A measure of happiness

For the past 60 years wellbeing has been measured by GDP but it is now recognised that a full picture of national wellbeing needs wider measures and the ONS is leading the search

As part of her consultation on the wider measures of national wellbeing, Jil Matheson, the national statistician, also launched a national debate on the issue in late 2010.

The debate continues until 15 April and is the first stage in the development of wider measures, to supplement GDP and other measures of economic welfare. There is increasing interest in these wider measures, particularly stimulated by the publication in 2009 of the Stiglitz-Sen-Fitoussi report, commissioned by President Sarkozy.

To support the UK debate, the Office for National Statistics (ONS) is working with organisations around the country, to hold events for their members and, in particular, to involve the public. Events are being scheduled from Teeside to Truro and all will be advertised, including on the ONS wellbeing website.

Much of the debate is of course being conducted online. The ONS website has an online questionnaire and will have a more interactive read and comment space. The ONS has also started tweeting.

Why the interest in national wellbeing? For the last 60 years, progress has mainly been assessed using economic measures such as growth in GDP. But it is now recognised that a full picture of how a country is doing – national wellbeing – cannot be understood by looking at GDP alone. The new measures of national wellbeing are likely to include measures of economic performance, social progress and impact on the environment.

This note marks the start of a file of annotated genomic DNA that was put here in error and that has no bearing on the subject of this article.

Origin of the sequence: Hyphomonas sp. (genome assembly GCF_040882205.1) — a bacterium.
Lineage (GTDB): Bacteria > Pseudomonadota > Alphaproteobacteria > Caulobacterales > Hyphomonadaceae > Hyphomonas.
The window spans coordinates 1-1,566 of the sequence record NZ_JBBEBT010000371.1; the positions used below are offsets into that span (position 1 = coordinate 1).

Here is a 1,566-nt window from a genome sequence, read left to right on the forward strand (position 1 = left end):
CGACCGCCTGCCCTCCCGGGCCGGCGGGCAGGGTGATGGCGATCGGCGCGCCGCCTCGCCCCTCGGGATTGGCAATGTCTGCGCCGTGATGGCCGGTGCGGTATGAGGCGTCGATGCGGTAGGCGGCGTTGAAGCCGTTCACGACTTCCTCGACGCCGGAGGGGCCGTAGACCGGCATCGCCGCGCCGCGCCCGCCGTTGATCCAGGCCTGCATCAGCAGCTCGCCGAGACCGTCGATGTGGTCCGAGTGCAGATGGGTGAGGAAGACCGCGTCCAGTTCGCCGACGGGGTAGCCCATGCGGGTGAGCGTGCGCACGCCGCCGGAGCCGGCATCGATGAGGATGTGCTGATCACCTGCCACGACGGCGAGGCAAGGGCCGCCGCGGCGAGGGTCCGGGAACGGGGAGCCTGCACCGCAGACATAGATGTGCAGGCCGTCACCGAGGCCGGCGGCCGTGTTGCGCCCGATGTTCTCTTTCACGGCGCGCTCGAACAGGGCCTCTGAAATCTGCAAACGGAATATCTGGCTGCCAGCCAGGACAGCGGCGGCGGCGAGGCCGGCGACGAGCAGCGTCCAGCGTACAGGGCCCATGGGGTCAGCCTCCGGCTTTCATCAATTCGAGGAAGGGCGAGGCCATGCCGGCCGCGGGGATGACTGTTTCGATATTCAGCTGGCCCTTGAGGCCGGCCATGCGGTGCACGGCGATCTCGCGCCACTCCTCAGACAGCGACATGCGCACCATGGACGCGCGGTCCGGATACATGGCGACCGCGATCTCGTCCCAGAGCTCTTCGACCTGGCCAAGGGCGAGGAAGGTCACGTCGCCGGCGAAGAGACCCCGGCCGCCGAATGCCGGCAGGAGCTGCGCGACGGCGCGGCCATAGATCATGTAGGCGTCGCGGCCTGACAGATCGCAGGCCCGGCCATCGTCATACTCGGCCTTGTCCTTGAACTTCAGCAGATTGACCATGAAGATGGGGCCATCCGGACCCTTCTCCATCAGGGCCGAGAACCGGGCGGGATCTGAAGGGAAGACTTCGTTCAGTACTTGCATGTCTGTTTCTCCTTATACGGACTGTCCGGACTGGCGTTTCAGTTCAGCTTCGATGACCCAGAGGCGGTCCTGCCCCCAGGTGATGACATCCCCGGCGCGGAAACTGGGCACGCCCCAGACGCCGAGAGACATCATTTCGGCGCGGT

One of the reasons for holding the debate is to be clearer about the requirements across the UK for wider measures. This will connect with action by government departments to ensure policies aim to improve wellbeing. But new statistical measures must be suitable for wide public interest, not tied to specific government policies.

ONS has identified a number of ways of going beyond GDP. Extensions to the national accounts have been proposed to produce additional measures of welfare. Another approach is to build indicator sets.

The Stiglitz report takes the view that all these approaches, as well as measures of subjective wellbeing, can contribute to wider measures of national wellbeing. ONS is now adding subjective wellbeing questions to its household surveys, drawing on established academic research.

There is also a wide range of existing statistical data and analysis relevant to measuring national wellbeing. Social Trends has been published for forty years. The Sustainable Development Indicators (SDIs) published annually by Defra also provide a large set of indicators, increasingly directed towards "measuring progress".

Looking at the first 2,000 responses to the ONS online survey, what matters to people most is: job and economic security; friends and relatives; health. These three categories were each ticked by 88% of respondents. But that is only the start of the debate.

What matters to you, and how should we measure it as part of the assessment of national well-being? Do respond to the ONS websites above, look out for events around the country, or contact us at nationalwell-being@ons.gov.uk.

Paul Allin is director of social and economic micro-analysis, Office for National Statistics

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